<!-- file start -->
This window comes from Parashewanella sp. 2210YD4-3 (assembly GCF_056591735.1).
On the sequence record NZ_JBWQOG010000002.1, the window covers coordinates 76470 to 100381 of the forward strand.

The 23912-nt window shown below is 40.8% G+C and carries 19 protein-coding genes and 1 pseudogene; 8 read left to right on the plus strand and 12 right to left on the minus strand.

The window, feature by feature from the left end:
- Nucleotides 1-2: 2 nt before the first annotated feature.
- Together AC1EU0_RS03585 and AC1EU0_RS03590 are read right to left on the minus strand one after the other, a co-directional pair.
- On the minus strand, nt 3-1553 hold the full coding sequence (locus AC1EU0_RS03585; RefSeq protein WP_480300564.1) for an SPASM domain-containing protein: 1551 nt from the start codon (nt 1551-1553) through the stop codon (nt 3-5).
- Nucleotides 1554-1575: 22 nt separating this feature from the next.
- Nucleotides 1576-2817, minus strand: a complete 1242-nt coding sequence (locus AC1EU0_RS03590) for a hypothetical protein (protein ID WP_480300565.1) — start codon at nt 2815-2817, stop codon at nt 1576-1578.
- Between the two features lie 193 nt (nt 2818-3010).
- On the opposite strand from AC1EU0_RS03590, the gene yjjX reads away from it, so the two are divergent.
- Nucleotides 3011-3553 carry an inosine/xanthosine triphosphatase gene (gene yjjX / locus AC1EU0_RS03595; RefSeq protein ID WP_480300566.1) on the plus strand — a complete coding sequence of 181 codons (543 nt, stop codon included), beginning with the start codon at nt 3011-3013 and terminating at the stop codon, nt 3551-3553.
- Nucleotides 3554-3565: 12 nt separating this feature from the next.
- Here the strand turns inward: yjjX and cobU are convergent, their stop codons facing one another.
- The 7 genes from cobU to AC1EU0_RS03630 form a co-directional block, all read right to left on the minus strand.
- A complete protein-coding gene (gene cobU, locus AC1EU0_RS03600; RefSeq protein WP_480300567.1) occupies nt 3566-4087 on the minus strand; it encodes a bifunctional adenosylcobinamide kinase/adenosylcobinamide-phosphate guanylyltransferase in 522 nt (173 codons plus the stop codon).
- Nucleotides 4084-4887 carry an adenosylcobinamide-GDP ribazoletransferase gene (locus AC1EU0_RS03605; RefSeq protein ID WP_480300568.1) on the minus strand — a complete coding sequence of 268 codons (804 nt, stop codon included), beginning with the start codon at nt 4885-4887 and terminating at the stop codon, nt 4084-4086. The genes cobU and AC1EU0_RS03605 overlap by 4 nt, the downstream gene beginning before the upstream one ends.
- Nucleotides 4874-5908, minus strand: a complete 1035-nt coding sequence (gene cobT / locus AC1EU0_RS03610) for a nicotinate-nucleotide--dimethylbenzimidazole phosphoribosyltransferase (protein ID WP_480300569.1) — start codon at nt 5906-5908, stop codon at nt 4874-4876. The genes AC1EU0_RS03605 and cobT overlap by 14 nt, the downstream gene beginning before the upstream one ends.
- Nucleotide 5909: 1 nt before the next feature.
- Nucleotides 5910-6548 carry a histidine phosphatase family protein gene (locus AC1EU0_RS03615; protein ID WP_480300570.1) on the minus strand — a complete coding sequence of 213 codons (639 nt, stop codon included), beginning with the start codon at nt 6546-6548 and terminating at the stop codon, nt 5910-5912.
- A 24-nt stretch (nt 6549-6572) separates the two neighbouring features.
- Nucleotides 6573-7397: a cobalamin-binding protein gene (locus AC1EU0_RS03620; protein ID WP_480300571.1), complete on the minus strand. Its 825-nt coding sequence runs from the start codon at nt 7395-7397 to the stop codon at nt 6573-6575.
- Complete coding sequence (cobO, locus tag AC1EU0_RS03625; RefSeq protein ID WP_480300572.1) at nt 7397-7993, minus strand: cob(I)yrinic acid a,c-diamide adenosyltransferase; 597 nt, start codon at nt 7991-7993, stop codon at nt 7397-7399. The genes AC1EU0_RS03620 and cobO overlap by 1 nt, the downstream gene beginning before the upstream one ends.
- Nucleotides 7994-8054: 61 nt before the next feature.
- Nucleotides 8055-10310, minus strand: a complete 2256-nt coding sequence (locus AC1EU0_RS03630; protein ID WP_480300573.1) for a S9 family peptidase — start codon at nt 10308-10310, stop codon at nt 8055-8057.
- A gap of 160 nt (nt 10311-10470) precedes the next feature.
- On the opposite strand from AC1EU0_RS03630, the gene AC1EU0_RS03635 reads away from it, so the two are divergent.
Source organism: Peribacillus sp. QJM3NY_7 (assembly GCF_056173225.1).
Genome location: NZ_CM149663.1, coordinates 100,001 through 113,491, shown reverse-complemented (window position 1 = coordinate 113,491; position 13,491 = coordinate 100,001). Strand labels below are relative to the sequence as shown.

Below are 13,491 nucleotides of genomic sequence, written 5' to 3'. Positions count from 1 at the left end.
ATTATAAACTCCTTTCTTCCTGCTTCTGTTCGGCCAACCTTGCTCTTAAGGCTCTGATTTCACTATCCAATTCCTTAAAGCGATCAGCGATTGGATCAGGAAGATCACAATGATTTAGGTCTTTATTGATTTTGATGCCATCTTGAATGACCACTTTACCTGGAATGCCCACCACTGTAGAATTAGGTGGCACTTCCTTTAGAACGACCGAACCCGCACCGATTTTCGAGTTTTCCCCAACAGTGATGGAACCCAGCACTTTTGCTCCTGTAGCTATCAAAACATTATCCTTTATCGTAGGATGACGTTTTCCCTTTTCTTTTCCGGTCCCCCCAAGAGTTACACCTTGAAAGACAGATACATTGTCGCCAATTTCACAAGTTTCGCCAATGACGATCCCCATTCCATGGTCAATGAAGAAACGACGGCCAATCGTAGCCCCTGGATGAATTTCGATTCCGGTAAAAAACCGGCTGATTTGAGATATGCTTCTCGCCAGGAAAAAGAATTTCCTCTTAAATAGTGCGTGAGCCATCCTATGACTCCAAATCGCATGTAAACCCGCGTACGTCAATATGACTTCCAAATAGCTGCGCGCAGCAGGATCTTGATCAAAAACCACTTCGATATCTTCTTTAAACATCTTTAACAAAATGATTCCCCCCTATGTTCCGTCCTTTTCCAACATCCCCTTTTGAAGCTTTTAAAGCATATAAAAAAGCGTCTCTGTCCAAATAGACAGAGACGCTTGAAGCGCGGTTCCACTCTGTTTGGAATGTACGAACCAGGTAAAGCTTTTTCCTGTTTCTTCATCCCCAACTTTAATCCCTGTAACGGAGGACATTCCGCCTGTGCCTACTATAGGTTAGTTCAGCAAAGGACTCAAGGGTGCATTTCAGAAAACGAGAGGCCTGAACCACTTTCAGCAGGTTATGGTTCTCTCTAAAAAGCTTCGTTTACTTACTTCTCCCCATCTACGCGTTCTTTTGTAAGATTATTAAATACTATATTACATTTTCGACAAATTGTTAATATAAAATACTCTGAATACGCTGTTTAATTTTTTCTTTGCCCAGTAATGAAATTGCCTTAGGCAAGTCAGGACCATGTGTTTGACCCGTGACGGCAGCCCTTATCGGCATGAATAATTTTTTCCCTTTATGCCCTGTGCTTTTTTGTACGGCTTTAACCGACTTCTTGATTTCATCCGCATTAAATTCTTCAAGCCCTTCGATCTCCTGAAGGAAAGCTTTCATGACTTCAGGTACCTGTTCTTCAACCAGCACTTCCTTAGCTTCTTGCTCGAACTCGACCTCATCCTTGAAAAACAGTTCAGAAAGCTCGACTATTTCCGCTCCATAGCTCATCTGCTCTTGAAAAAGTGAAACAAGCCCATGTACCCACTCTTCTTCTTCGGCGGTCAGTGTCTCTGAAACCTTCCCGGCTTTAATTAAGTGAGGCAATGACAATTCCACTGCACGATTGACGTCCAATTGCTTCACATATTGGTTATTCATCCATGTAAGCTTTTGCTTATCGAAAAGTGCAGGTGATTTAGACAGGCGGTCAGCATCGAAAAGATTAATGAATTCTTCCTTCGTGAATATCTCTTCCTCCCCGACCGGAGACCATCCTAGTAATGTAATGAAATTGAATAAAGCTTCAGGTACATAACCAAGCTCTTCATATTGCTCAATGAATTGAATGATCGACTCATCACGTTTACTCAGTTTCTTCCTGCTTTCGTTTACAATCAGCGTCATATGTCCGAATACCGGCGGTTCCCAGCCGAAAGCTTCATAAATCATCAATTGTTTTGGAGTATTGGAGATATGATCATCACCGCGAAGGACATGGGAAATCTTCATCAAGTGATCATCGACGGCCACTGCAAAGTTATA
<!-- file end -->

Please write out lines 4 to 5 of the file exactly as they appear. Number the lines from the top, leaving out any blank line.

The window, feature by feature from the left end:
- Nucleotides 1-2: 2 nt before the first annotated feature.